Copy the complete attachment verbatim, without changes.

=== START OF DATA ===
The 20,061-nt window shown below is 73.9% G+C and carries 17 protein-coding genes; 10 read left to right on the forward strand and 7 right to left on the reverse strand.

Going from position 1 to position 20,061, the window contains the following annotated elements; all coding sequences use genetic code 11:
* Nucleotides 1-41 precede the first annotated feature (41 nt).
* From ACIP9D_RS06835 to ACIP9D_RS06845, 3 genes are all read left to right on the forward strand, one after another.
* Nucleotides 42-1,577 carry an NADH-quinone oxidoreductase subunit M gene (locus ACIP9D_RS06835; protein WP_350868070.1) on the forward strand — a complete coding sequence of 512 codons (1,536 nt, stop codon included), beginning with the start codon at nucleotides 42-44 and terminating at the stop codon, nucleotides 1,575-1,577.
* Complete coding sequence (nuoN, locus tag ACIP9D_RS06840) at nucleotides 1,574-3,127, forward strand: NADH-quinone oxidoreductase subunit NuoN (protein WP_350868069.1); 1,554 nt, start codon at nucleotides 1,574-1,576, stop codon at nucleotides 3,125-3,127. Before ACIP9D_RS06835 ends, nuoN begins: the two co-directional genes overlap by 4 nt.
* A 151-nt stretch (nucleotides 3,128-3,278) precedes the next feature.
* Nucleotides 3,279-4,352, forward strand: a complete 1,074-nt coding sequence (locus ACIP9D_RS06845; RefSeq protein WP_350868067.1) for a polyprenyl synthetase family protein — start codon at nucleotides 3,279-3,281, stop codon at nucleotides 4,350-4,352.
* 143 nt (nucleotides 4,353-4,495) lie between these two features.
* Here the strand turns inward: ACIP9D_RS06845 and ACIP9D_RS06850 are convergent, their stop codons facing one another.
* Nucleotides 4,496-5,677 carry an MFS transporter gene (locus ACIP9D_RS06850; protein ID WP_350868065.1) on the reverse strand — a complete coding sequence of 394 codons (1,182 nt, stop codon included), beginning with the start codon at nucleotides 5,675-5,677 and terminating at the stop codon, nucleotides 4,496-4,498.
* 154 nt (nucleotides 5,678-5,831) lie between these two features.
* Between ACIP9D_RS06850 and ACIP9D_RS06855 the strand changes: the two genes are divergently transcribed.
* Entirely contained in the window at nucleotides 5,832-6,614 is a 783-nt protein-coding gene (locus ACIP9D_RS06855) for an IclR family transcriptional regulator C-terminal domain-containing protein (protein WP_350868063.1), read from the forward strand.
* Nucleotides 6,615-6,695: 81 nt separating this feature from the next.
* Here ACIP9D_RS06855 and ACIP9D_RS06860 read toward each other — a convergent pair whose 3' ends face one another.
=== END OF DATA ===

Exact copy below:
The 20,061-nt window shown below is 73.9% G+C and carries 17 protein-coding genes; 10 read left to right on the forward strand and 7 right to left on the reverse strand.

Going from position 1 to position 20,061, the window contains the following annotated elements; all coding sequences use genetic code 11:
* Nucleotides 1-41 precede the first annotated feature (41 nt).
* From ACIP9D_RS06835 to ACIP9D_RS06845, 3 genes are all read left to right on the forward strand, one after another.
* Nucleotides 42-1,577 carry an NADH-quinone oxidoreductase subunit M gene (locus ACIP9D_RS06835; protein WP_350868070.1) on the forward strand — a complete coding sequence of 512 codons (1,536 nt, stop codon included), beginning with the start codon at nucleotides 42-44 and terminating at the stop codon, nucleotides 1,575-1,577.
* Complete coding sequence (nuoN, locus tag ACIP9D_RS06840) at nucleotides 1,574-3,127, forward strand: NADH-quinone oxidoreductase subunit NuoN (protein WP_350868069.1); 1,554 nt, start codon at nucleotides 1,574-1,576, stop codon at nucleotides 3,125-3,127. Before ACIP9D_RS06835 ends, nuoN begins: the two co-directional genes overlap by 4 nt.
* A 151-nt stretch (nucleotides 3,128-3,278) precedes the next feature.
* Nucleotides 3,279-4,352, forward strand: a complete 1,074-nt coding sequence (locus ACIP9D_RS06845; RefSeq protein WP_350868067.1) for a polyprenyl synthetase family protein — start codon at nucleotides 3,279-3,281, stop codon at nucleotides 4,350-4,352.
* 143 nt (nucleotides 4,353-4,495) lie between these two features.
* Here the strand turns inward: ACIP9D_RS06845 and ACIP9D_RS06850 are convergent, their stop codons facing one another.
* Nucleotides 4,496-5,677 carry an MFS transporter gene (locus ACIP9D_RS06850; protein ID WP_350868065.1) on the reverse strand — a complete coding sequence of 394 codons (1,182 nt, stop codon included), beginning with the start codon at nucleotides 5,675-5,677 and terminating at the stop codon, nucleotides 4,496-4,498.
* 154 nt (nucleotides 5,678-5,831) lie between these two features.
* Between ACIP9D_RS06850 and ACIP9D_RS06855 the strand changes: the two genes are divergently transcribed.
* Entirely contained in the window at nucleotides 5,832-6,614 is a 783-nt protein-coding gene (locus ACIP9D_RS06855) for an IclR family transcriptional regulator C-terminal domain-containing protein (protein WP_350868063.1), read from the forward strand.
* Nucleotides 6,615-6,695: 81 nt separating this feature from the next.
* Here ACIP9D_RS06855 and ACIP9D_RS06860 read toward each other — a convergent pair whose 3' ends face one another.